Kidneys create triangular bond for Antrim couple
Tom Clopper, Greencastle, needed a kidney in 2000.
His sister Deb Repp, Williamsport, Md., was a perfect match, and gave him one of hers.
Deb's husband Jody needed a kidney in 2011.
Tom's wife Lori was an incompatible match, but since science can handle such donations, doctors were willing to do the surgery.
Enter John and Mary (true names not known), from Connecticut. John needed a kidney. Mary wanted to donate. Physicians at Johns Hopkins Medical Center in Baltimore ran data from the involved parties through an exchange program registry and discovered that Lori was a perfect match for John and Mary was a perfect match for Jody.
The switcheroo transplants took place July 19. Everyone is back home and doing well. The doctors are certain they kept everything straight.
"You can't even make this stuff up," laughed Lori from her Hollowell Church Road home.
Beyond the unique situation that two members of a family, not related by blood, needed donor kidneys, the odds that three couples, six people, now share the bond of living with one kidney each, must be fodder for statisticians.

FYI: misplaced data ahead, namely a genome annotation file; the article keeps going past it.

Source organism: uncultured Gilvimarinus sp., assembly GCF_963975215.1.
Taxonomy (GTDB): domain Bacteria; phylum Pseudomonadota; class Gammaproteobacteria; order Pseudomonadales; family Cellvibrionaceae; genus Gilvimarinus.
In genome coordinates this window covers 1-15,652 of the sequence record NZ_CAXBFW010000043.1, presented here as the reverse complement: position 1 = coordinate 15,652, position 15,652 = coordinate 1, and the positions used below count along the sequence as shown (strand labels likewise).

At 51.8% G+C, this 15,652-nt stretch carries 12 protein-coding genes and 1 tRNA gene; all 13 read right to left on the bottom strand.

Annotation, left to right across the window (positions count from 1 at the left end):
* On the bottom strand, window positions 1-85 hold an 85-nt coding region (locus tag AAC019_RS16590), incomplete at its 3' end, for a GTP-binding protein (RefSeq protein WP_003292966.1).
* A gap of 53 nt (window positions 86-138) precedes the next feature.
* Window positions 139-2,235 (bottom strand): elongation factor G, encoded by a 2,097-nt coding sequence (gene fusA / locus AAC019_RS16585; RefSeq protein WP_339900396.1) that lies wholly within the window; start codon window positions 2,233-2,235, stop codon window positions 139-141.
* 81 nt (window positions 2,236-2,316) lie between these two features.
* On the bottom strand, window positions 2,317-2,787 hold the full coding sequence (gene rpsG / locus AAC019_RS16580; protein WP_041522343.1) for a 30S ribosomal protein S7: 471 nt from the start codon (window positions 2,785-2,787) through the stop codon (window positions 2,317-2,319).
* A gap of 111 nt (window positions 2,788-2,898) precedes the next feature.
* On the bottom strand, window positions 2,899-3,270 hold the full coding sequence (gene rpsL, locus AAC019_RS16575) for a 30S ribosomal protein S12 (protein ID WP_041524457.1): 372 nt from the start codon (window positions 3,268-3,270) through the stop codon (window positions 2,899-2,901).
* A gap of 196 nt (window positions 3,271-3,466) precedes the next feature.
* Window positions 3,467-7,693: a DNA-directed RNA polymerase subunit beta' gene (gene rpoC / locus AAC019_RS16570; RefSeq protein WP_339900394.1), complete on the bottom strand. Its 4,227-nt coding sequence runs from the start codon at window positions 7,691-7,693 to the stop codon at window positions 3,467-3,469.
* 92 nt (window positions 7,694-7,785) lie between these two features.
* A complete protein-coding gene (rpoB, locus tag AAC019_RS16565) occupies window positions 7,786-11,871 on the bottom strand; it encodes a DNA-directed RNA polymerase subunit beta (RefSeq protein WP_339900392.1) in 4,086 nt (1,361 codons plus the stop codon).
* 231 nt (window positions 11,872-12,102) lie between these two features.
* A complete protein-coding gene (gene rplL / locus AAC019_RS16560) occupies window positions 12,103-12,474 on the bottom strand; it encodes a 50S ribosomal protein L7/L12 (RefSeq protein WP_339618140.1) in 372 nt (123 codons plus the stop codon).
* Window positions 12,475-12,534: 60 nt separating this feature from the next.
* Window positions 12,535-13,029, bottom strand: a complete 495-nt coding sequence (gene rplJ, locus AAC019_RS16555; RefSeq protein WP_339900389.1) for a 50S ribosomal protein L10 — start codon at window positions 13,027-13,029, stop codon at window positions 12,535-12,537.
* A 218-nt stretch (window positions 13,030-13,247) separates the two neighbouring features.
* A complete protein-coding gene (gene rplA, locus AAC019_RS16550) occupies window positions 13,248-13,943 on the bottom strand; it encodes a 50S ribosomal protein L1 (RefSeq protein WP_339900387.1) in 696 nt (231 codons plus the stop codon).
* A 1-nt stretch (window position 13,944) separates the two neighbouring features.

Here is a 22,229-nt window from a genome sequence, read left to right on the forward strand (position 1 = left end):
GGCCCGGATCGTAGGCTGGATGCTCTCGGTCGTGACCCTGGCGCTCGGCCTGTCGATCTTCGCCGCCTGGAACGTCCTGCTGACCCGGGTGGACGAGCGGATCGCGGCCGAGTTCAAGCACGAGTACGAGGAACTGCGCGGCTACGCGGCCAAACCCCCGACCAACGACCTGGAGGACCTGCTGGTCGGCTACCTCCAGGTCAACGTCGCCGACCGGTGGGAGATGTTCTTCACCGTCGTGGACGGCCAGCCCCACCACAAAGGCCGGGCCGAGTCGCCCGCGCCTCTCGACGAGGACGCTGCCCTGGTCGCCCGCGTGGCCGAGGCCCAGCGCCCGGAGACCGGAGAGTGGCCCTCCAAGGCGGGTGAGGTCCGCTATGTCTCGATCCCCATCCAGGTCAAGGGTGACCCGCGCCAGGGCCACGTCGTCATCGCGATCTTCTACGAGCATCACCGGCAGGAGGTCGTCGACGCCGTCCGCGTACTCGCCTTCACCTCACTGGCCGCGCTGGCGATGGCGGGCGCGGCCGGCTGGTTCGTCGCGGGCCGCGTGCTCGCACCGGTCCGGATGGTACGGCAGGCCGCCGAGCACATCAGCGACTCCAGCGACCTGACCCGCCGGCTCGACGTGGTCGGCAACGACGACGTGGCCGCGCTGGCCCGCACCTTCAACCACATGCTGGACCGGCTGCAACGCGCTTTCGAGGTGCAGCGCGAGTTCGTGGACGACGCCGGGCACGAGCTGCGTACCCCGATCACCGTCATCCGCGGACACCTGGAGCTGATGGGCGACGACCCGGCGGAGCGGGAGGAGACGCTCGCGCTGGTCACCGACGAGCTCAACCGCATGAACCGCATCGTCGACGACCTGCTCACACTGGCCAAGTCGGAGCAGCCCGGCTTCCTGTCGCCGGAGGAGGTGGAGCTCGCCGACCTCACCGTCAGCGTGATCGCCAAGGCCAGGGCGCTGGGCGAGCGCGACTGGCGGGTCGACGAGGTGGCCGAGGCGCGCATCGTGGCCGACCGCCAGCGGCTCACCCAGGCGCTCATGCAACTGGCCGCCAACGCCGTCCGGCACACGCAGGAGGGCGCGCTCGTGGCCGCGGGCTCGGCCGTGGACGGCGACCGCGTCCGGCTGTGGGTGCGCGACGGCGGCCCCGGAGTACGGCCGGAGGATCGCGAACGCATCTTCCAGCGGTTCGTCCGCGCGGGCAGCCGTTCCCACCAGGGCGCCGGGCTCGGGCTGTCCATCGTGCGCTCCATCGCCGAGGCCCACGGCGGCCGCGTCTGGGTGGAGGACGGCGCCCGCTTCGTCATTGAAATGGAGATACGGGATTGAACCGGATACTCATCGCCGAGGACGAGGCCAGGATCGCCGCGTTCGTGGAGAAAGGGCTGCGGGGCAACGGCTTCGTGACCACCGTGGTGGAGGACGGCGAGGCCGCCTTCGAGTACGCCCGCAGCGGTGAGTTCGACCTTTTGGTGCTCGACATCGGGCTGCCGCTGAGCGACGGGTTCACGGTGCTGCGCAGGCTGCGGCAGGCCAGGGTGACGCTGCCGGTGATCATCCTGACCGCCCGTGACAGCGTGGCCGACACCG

The decision to help her brother-in-law was immediate, said Lori, 34.
"Why not? Why wouldn't I? Deb did it for Tom. It saved his life."
The medical backgrounds of the men were different. Tom, 41, discovered in June 2000 that he was in renal failure. His symptom had been headaches. By September, he was in the operating room at the University of Maryland Hospital. Jody suffered from a hereditary illness and knew a transplant was inevitable. After Lori stepped forward, a year of compatibility testing took place. She was approved as a donor in April. The surprise matches were found in May.
Then the careful scheduling began.
"You want to talk about logistics!" she said.
She and Jody checked into Johns Hopkins early in the morning, as did John and Mary at Hartford Hospital. The two women went into surgery first, and a courier on an Angel Flight carried Lori's kidney to Connecticut, then brought back Mary's kidney. The volunteer charitable organization offers free air transportation for medical needs. Lori's morning procedure took two hours. Jody went in mid-afternoon for five hours. She was discharged July 23. He came home July 26.
Lori's recovery is going "great. Everything is exactly the way they told me it would be. And Jody's doing wonderful, feeling better each day."
Lori doesn't have restrictions on her lifestyle, just to endorse the healthy habits recommended for everyone. She should have clearance to return to her job in the Greencastle-Antrim School District when classes resume in a few weeks. And she and Tom hope the cycle is ended, that their children, Morgan, 12, and Ethan, 10, won't develop kidney problems.
The families have good stories to pass along, which probably made for conversation around hospital water coolers.
"It blew the minds of the doctors, the whole story," Lori said. "For me, it was a simple thing to do, but the benefits were countless."